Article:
This news item caught my eye the other day: "Former Teacher Surrenders at French School."
It struck me for the simple reason that we are inundated, sadly, with stories of students turning on their peers and bringing a gun to school to settle things. In the dark places where my mind wanders after a day like today, I have wondered why more teachers don't seek some kind of revenge or retribution. That kind of thing is relegated to "disgruntled postal employees." Maybe teachers, like George Lucas' Jedi, aren't the "revenge type."
Nicolas Vilpail apparently was. He took twenty-three hostages, mostly students, and held them for four hours. I usually hold my students against their will for five to ten minutes before I can no longer stand their mewling and panting. I suppose it could be argued that I hold them hostage for six and a half hours every day (minus recess and lunch - with the occasional trip to the bathroom or assembly). To hear some of them tell it, I might as well have them at gunpoint. One of two teacher's aides taken captive said Vilpail appeared "calm and terribly depressed." Listening to me through the door to my classroom might provide the same assessment of my demeanor on any given day.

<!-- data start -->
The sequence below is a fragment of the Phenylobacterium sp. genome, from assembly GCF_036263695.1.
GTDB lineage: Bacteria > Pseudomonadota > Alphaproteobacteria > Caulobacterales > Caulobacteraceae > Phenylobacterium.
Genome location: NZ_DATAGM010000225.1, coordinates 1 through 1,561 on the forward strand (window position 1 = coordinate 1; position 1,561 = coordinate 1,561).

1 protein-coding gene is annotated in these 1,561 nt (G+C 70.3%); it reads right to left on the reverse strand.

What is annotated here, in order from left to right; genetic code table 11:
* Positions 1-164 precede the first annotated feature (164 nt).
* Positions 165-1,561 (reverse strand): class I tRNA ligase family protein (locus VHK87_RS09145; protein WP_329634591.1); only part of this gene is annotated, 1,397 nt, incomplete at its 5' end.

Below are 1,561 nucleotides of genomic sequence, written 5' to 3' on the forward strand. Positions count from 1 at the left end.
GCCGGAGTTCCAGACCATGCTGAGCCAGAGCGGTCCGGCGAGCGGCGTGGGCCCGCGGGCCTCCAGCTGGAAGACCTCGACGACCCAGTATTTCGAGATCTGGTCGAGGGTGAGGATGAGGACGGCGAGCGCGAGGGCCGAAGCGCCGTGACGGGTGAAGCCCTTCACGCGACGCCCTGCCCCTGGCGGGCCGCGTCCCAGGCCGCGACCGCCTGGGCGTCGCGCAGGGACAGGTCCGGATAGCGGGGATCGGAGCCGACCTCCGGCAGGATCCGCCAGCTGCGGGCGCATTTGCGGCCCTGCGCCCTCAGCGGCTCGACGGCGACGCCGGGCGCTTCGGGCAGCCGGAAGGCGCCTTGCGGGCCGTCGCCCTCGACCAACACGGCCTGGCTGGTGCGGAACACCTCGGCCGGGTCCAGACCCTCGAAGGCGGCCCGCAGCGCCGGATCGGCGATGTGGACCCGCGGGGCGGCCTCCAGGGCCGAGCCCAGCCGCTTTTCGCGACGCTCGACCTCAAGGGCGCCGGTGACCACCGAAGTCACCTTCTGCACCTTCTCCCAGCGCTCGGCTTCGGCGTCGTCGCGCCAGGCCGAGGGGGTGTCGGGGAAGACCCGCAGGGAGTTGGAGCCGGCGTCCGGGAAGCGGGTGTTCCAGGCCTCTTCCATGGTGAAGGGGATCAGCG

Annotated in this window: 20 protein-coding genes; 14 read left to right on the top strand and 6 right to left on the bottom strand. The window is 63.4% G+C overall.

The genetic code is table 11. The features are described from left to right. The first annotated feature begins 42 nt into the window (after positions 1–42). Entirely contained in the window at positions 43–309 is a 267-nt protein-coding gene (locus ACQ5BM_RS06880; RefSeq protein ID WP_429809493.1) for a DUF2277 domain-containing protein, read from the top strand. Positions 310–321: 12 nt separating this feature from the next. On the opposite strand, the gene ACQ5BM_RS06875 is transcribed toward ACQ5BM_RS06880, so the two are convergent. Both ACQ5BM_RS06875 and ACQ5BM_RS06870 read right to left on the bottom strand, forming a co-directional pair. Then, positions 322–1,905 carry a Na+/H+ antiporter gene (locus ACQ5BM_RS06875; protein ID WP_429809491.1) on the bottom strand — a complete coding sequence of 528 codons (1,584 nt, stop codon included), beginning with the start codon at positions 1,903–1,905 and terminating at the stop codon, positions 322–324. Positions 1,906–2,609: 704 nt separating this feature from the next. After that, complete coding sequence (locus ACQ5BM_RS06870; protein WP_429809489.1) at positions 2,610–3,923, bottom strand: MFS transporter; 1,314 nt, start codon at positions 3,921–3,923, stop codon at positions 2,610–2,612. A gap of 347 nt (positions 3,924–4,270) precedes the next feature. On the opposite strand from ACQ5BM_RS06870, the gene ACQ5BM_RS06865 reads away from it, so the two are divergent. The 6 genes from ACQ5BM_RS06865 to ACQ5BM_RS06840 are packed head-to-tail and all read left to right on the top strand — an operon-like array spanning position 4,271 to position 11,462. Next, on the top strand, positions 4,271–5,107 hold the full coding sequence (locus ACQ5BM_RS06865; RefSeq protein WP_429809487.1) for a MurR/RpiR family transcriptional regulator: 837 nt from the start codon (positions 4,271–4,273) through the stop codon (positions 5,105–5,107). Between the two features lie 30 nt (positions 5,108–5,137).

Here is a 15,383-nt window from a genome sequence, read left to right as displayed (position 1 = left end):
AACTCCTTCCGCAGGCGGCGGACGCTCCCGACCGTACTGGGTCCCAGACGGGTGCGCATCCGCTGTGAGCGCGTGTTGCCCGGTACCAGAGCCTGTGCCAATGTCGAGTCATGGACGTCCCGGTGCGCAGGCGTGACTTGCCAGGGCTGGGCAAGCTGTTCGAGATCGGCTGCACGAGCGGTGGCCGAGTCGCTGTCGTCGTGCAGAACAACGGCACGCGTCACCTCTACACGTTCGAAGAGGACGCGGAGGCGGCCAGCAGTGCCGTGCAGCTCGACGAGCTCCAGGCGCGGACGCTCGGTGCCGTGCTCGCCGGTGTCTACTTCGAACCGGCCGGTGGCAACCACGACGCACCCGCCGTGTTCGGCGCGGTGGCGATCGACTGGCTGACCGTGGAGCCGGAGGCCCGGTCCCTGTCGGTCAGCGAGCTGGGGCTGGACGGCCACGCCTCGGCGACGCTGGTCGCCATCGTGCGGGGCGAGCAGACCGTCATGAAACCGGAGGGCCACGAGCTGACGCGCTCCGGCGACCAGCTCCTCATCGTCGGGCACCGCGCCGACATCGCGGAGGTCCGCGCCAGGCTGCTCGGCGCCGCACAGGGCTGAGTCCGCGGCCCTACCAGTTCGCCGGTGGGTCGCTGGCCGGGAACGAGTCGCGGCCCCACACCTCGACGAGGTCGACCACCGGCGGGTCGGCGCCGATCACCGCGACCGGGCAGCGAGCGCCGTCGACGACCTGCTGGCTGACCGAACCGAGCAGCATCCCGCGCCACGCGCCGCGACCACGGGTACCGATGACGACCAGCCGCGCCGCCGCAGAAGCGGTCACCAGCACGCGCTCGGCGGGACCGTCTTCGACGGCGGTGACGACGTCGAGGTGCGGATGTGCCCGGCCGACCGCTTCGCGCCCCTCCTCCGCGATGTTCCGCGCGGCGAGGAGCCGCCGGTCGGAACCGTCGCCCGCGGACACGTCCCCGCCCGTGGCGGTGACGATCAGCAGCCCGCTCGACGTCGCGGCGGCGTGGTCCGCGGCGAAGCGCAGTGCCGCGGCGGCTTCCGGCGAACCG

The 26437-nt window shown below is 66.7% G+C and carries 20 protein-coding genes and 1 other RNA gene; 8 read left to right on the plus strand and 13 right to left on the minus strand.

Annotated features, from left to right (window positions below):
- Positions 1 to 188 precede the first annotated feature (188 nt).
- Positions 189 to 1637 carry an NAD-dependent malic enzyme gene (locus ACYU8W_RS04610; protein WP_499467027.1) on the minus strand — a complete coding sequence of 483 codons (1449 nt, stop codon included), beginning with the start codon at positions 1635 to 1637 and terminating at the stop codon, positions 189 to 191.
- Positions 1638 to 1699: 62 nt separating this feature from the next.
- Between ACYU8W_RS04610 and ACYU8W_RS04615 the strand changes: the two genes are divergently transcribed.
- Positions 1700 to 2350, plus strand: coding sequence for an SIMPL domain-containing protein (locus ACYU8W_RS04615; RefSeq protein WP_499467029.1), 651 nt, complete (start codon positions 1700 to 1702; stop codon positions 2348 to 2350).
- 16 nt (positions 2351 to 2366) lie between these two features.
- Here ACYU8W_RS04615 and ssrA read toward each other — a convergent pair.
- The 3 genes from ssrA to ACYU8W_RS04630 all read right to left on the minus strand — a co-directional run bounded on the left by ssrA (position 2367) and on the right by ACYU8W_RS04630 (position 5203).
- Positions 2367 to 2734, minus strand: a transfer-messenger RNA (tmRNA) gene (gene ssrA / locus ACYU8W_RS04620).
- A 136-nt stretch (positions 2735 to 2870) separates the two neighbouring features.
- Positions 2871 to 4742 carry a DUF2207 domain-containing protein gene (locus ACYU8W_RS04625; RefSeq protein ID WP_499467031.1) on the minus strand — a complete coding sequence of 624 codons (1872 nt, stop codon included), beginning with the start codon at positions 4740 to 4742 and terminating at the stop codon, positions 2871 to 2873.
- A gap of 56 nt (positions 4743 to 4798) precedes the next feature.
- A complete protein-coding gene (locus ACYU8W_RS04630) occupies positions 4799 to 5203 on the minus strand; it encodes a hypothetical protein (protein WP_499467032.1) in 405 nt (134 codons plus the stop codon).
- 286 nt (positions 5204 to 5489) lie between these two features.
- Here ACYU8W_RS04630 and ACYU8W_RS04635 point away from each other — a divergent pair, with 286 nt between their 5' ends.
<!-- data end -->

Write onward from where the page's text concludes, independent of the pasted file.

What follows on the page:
The solution occurred to me obliquely today as I filled out a fourth health care referral (headache, stomach ache, twisted right ankle - or was it left?, bruised ego): Mister Caven needs to go to the nurse's office. He is "Emotionally Exhausted and Morally Bankrupt," a la Major Frank Burns. I promise to come back after I call home, an ice pack, and my spirit renewed.